Women embracing their natural grey hair could be this year’s beauty trend


Women are constantly facing pressures to stay young and beautiful forever. The biggest indication of this, is how women are taught to despise their grey hair. Even though greying is a natural part of the aging process – with some women greying even sooner than others – there’s a need to cover it up.


However, there seems to be a movement among women to embrace their grey and reclaim the beauty standards surrounding grey hair. 2019 seems to be the year that women of all ages embrace whatever hair they have and celebrate it, grey and all.

If you are wondering what that looks like, take a look at the images below. 

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“I can remember being in 7th grade during a school “break” in the courtyard and my best friend grasping at the top of my head and exclaiming, “You have a gray hair!” She affectionately termed this my unicorn hair, and we watched as the year went on and more and more unicorn hair appeared on my head. By the time I was 16, I had more unicorn hair than I could pull out or hide by changing my part, and I began coloring it on a monthly basis. This continued for six years until some time in 2015 when I began thinking, what if I just let it go, quit spending so much money and time on covering my gray, and just LET IT GO. Honestly, I was pretty hesitant, but one evening when my boyfriend and his sweet family heard I was contemplating going gray, they encouraged me whole heartedly, giving me that boost of confidence I was lacking. Now, I wish I had never even began dying my hair in the first place! Here I am today, at 27 years old, and I’ve sported a full head of gray hair for going on four years! The growing out stage was awkward of course. I even interviewed at my current firm with half gray, half brown hair thinking, “Please don’t let them think I’m crazy.” I can’t count how many people stop me on a DAILY basis to talk about my hair – it is the ultimate icebreaker. I’ve turned so many strangers into friends – young/old, male/female…, you name it. My heart feels so full when someone tells me I’ve inspired them to embrace their natural beauty as well – whatever it may be! So, what I’d like to say to you is, don’t hide your natural beauty, whatever it may be – embrace it! You’ll soon thank yourself.” @marina.l.defoor #grombre #gogrombre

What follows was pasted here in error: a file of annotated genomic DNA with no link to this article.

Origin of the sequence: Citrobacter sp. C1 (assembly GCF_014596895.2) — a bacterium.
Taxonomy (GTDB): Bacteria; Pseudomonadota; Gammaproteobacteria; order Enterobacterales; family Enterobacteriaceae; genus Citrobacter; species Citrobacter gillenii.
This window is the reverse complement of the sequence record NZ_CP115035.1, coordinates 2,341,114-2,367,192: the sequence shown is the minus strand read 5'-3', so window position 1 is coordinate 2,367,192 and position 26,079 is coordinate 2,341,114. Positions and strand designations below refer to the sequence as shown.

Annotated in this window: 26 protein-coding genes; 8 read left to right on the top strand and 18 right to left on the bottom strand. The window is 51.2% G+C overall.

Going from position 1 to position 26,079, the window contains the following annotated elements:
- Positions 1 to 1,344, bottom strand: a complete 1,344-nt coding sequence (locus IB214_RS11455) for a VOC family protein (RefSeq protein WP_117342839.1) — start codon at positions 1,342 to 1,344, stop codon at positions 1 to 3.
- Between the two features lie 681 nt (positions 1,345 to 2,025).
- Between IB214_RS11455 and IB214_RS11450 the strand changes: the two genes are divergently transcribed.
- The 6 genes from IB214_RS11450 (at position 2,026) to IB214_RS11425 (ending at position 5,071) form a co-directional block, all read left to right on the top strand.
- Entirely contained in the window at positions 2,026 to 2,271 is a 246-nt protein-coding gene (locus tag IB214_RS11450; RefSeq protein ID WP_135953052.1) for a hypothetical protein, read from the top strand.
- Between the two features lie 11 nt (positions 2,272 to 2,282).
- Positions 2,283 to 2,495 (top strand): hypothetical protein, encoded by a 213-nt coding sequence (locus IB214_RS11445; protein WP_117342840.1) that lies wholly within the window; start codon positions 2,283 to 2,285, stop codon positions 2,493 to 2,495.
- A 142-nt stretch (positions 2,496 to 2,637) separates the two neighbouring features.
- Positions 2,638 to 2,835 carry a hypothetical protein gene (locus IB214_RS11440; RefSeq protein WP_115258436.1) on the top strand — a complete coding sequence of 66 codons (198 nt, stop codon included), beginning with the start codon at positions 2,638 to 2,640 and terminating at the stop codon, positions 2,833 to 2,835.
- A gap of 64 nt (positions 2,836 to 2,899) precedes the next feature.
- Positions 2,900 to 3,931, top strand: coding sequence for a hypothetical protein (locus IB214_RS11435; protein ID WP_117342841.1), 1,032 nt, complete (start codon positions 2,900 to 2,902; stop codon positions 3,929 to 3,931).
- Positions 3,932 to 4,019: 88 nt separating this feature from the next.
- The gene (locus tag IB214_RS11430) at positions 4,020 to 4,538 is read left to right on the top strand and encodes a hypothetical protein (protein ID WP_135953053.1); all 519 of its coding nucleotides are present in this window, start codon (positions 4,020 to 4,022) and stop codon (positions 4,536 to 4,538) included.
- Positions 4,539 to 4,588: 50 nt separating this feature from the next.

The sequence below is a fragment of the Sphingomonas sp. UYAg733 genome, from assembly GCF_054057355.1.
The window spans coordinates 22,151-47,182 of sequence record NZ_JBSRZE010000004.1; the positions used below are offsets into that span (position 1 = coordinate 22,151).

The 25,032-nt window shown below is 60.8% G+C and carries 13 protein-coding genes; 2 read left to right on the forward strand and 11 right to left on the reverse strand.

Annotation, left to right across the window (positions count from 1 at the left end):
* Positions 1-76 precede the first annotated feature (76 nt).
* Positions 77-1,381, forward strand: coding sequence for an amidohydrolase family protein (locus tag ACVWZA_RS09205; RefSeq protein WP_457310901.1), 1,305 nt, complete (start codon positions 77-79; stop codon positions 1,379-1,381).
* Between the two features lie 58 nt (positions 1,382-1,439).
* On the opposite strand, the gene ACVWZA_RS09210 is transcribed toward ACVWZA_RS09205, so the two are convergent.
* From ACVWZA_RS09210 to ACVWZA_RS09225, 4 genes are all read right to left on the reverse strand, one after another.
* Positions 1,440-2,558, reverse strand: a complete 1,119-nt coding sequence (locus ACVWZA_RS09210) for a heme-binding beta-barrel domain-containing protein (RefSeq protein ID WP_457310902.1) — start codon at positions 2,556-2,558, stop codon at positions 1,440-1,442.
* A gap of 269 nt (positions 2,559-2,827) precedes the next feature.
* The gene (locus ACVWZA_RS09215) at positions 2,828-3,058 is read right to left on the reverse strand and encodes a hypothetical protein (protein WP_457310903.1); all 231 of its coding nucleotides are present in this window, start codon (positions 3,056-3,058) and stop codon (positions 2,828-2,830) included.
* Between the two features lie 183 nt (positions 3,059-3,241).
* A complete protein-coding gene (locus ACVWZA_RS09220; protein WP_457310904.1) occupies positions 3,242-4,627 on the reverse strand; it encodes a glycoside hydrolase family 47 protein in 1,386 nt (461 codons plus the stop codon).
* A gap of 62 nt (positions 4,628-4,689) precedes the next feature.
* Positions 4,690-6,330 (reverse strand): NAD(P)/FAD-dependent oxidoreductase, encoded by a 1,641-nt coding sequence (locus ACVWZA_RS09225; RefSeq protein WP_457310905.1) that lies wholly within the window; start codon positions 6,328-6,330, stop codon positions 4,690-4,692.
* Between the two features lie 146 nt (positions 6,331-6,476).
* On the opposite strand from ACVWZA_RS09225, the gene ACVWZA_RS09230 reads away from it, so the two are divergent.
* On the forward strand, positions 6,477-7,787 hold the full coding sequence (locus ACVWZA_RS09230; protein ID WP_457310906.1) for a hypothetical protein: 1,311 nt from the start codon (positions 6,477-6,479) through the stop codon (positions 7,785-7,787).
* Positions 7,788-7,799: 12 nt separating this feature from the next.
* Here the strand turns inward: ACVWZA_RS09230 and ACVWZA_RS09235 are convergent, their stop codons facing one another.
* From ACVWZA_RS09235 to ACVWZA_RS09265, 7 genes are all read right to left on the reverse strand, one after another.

A post shared by Going grey with (grohm)(bray) (@grombre) on

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“I started pulling my hair out (trichotillomania) when I was in 5th grade for many reasons, which very generally include the culturally- and personally-loaded significance of hair as a signifier of beauty and value for women. As I grew older, getting positive attention around appearance-related things can feel more than embarrassing; it can feel unsafe for me— as it does for many women who have survived trauma involving sexual violence. And it isn’t a coincidence that I started growing my hair out at the same time as I started confronting past traumas and undergoing treatment for PTSD. Letting my white shine has paralleled my winning battle with unjustified shame. My hair has also grown right along with my ability to practice radical acceptance and self-compassion, both works in progress.” @kelaenoptera #grombre #gogrombre

A post shared by Going grey with (grohm)(bray) (@grombre) on

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“‘The quickest way to acquire self-confidence is to do exactly what you are afraid to do.’ ~ Anonymous 🌪 I was definitely afraid to go grey. I put it off for several years until I just decided to go for it and deal with the uncomfortableness of making a change that would take months and months. 🌪 Years ago, a therapist I was seeing for depression and social anxiety said something like “fake it ‘til you make it.” I wasn’t really buying it at the time, but I have found that it definitely works for me transitioning to grey. During this process there are so many times when I just acted like my hair was completely grey, pretended my hair didn’t look strange — that there was no demarcation line. I walk around really feeling that self-confidence. I think I’ve gotten to the point now — 12 months in — where I’m owning it and have a better level of confidence. But it’s a process just like growing these silvers.” @jd904 #grombre #gogrombre

A post shared by Going grey with (grohm)(bray) (@grombre) on

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“Nearly 5 months and counting! I dyed my hair for the last time on November 4, 2018. I’m 41 and started prematurely graying at 30. (I get it from my Daddy 😊) Before then, I had accepted that dyeing my hair was going to be my life until I’m at least in my 50s because gray hair “made me look so old and like I’ve let myself go”. I was really fine with coloring it even though it was an annoying, timely and messy process at home and expensive at salons. My husband had been encouraging me to grow out my gray hair for years, but I wasn’t ready. Then, (I don’t even remember precisely how it happened) I started seeing here on Instagram that I wasn’t alone, that I wasn’t the only woman whose gray strands were taking over her hair. AND that I wasn’t alone in my initial feelings of frustration and sometimes embarrassment that my hair color didn’t fall in line with traditional beauty/age standards. The last straw was seeing gray hairs make their debut less than two weeks after coloring! I realized it was time to give up and let nature run its course with dignity. So here I am! I’m natural, but I recently straightened my hair to stretch it and see how far it’s grown. Here is my journey so far.” @takisha123 #grombre #gogrombre

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